This blog is part of a series that will highlight how structural racism in the health care system negatively affects the health of individuals of color. Community Catalyst is committed to exposing and dismantling policies, practices and attitudes that routinely produce cumulative and chronic adverse outcomes for people of color in the health system.

The Better Care Reconciliation Act (BCRA) would result in 22 million people losing their health care coverage over the next decade, cause long-term damage to the Medicaid program and raise health care costs to extremely unaffordable levels for consumers. Millions of low-income people of color, especially those with chronic health conditions, would be among the hardest hit. A recent analysis conducted by the Urban Institute estimates that by 2022 roughly 21 percent of those who would become uninsured because of BCRA are Latinos, and 12 percent are Black. This bill would reverse racial health equity gains made under the Affordable Care Act (ACA) and strike a blow against signature victories for racial equality in America.

Massive cuts in Medicaid would cause millions of people of color to lose coverage

According to the Kaiser Family Foundation, more than one in five adults of color and nearly six in ten children of color are currently enrolled in Medicaid. Medicaid represents an important source of insurance coverage for low-income people of color who are more likely than whites to work in low-wage jobs that provide limited access to employer-sponsored insurance. The program is a vital tool for states to respond to fluctuations in unemployment, public health crises and changes in population growth many of which disproportionately affect people of color. Yet, according to the Congressional Budget Office, the BCRA would cut as much as 26 percent of Medicaid funding ($772 billion) over the next decade, which would hamstring state programs and budgets. Specifically,

  • The BCRA would effectively end Medicaid expansion, putting at least 15 million low-income people at risk of becoming uninsured and losing access to the care they need. For people of color, eliminating Medicaid expansion would leave as many as 1.5 million African Americans and 3.3 million women of color without health insurance or enrolled in extremely expensive private options with deductibles as high as half of their annual income.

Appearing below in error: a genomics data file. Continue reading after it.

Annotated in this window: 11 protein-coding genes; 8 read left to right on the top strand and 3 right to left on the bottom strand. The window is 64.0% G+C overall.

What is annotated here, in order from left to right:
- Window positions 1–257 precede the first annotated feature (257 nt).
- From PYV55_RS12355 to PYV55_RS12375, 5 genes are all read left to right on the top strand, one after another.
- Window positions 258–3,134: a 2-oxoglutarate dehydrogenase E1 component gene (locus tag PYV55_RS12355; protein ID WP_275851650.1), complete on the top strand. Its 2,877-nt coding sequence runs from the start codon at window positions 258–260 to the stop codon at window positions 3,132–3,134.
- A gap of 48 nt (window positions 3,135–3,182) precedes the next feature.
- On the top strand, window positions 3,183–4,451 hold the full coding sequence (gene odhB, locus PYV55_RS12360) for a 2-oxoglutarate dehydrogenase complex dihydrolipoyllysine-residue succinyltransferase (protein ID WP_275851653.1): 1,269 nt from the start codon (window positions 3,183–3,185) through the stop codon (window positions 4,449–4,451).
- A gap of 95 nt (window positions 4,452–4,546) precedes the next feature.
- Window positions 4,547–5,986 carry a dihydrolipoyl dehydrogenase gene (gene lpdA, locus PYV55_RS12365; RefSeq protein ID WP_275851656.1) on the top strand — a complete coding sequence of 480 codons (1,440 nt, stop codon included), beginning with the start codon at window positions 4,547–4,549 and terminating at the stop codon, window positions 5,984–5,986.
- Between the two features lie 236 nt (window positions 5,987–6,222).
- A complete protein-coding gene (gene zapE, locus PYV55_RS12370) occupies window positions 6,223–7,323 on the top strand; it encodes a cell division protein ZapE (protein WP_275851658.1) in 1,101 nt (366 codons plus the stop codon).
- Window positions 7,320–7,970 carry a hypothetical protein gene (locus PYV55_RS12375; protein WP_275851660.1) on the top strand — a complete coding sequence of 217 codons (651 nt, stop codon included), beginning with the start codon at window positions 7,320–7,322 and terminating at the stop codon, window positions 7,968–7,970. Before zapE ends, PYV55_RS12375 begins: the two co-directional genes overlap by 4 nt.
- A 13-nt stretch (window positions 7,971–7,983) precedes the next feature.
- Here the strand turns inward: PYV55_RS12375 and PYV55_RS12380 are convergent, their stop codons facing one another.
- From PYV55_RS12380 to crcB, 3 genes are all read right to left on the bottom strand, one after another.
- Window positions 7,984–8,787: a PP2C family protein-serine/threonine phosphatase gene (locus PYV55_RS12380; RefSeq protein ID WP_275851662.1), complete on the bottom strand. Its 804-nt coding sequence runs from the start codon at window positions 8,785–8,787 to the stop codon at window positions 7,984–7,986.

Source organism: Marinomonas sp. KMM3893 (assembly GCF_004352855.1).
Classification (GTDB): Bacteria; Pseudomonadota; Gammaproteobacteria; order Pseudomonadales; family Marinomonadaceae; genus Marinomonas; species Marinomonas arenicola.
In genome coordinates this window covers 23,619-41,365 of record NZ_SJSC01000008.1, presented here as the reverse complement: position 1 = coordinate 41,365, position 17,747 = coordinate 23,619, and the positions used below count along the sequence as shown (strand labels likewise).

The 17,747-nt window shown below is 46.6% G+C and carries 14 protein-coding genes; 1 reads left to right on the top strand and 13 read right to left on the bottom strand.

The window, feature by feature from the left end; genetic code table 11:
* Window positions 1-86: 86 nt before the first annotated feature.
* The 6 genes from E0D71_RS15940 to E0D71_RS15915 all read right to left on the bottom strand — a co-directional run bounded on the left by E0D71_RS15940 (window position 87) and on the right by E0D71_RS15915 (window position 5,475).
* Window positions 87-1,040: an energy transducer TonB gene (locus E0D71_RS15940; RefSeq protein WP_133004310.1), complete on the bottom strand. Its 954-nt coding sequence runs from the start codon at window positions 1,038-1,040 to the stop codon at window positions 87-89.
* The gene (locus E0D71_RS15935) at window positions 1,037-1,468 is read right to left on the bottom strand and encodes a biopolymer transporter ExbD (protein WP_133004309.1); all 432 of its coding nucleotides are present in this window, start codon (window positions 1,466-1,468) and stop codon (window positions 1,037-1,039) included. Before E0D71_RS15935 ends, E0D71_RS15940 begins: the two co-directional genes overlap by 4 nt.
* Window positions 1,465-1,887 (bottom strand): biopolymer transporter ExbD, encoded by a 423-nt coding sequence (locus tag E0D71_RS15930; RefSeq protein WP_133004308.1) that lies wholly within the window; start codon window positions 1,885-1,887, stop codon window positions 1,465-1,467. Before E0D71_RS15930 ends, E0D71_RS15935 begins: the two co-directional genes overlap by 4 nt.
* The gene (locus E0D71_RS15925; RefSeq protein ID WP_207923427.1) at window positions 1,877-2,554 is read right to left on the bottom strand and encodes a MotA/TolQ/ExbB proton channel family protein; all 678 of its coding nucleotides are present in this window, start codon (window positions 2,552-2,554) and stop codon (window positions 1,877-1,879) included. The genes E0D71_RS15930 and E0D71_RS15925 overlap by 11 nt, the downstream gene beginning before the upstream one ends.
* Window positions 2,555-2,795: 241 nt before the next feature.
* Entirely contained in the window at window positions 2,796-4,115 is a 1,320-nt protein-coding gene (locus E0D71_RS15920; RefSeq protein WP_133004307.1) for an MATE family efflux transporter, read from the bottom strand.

• The BCRA would permanently convert Medicaid to a per capita cap funding system, which would not keep up with the underlying costs of the program. Because of massive losses in Medicaid funding, states would be forced to cuts costs by eliminating essential programs and services people of color are dependent upon. Many rural hospitals would be forced to close down. Particularly in southern states with centuries’ worth of social and structural inequalities, African Americans and Latinos who have already experienced worse health outcomes would have to travel longer distances for essential and preventive care or die from emergency conditions (like accidents or heart attack).

Allowing states to drop the Essential Health Benefits (EHB) for private insurance, leaving millions of people with pre-existing conditions without essential coverage 

On average, people of color experience shorter life spans, higher infant mortality rates and higher prevalence of many chronic conditions compared to whites. This bill would take away access to critical care services (including prenatal and maternity care, chronic disease management and treatment for mental health and substance use disorders) from people of color who face serious physical, mental and behavioral health problems.

Eliminating the Prevention and Public Health Fund would cut supports to low-income and vulnerable communities

The BCRA would end the appropriations for the Prevention and Public Health Fund, which would directly affect everyday Americans and their families living in low-income and underserved communities. Facing massive cuts in Medicaid and prevention funds, states would be unable to prevent the onset or spread of infectious diseases (such as measles, zika and ebola) and redress long-standing inequities in health and safety by investing in communities with greatest needs.

The BCRA is dangerous for millions of low-income and vulnerable Americans. The combined effects of the BCRA have devastating and long-term impacts on the health and economic security of communities of color. We need to keep up our pressure on Republican Senators and plainly call out the damaging impacts this bill would have on their constituents.